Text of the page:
That is not my body.
There is no way that I could've thrown myself out the window and still be right up in the safety of my own room.
But, I'm staring down at a mangled girl sprawled across the curb. Her brown hair is matted with blood and her arm is lying limp in the street. A car runs over it and I feel myself wince.
She's gone. Just like that, she disappears. She--I had no right to be there in the first place. My fingers traced my closed window.
"Lydia!" Great. She finally decides to come in.
"Knock much?" I sound so typical, so normal. It fools her. She's not frightened by fact I was staring down at the empty street. Then again, she doesn't know what I just saw. Or maybe she didn't care.
"What are you doing? Turn your lights off," she snaps. Ah, Trisha. Such a young woman, much too young to be the mother of a 17 year old. But she is, and I think I make her feel old.
It's okay, though. She has her new baby. Maybe now she won't have to worry about someone calling her "mother" in public.
"Sorry," I try to sound appologetic, although the sarcasm sings right off my tongue. She catches it, but doesn't say anything after that. She just closes my door and walks out. How rude, I said sorry after all. What did it matter if I meant it or not? Aren't teenagers supposed to be mean to their mothers?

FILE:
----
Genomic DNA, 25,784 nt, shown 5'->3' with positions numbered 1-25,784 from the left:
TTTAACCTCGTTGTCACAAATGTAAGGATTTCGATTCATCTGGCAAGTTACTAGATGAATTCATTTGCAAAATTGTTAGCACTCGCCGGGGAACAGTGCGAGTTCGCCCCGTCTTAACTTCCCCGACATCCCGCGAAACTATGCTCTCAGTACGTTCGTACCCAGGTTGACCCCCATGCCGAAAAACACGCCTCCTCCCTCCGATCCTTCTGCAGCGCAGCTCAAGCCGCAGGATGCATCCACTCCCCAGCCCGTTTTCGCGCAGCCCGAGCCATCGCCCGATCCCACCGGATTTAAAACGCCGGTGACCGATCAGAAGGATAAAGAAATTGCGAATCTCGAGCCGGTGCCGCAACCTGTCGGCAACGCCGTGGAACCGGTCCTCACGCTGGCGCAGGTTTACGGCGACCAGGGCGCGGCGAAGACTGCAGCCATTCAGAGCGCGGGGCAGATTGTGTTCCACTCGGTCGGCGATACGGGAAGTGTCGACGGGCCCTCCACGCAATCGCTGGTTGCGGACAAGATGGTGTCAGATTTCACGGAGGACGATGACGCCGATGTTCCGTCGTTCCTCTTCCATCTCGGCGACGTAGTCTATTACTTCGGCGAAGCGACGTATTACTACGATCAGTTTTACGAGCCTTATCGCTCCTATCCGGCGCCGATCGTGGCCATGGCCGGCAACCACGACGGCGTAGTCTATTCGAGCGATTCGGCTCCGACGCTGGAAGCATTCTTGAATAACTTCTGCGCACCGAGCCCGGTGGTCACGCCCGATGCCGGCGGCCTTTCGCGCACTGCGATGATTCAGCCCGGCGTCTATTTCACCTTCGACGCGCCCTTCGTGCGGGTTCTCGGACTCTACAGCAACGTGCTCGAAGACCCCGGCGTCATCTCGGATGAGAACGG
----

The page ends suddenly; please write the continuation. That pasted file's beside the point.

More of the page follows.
Exhaustion sneaks up on me and I somehow stumble towards my bed. Fantastic, I forgot to change my sheets again. It's too late to go to the closet now, I'd wake the precious thing across the hall. She sleeps enough, anyway. I don't know why they insist to let it sleep all the time.
I like that--it.
I collapse on the bed. It's hard under me, but I'm used to it by now. Surprisingly, it's comfortable. Maybe it's callouseness reminds me of my own--if that's what you could call it.
"Come on," I want to shout, but it's just a whisper. "Sleep. Just fall asleep." Maybe I won't wake up.
I decide to set an alarm on my phone for 2:19 AM. Maybe I can see a shooting star, finally. But I doubt it. 2:19 was the time I was born, and everything pleasant repells from me.
I sigh as my mind drifts back to that poor dead hamster.
"Okay," my voice is a little louder, but I can barely hear it myself. "Time to sleep."
Insomnia; it's a beautiful thing.
Four hours go by, my eyes are so tired. But they won't close. It's okay, though. I count all the times I hear that disgusting thing across the hall cry out or make some awful noise. Most of it is pain; a yearning for attention. No one answers her--it.
There I go with that good thing again. What is that?
And then I fall asleep. I never dream; to dream is to live in the real world. Sometimes I doubt my existance.
I do, however, see that girl again--me. Lying on the concrete, so peaceful, so pure. No more troubles for her, and I'm jealous. But that's all, it's not much of a dream.
More like a memory.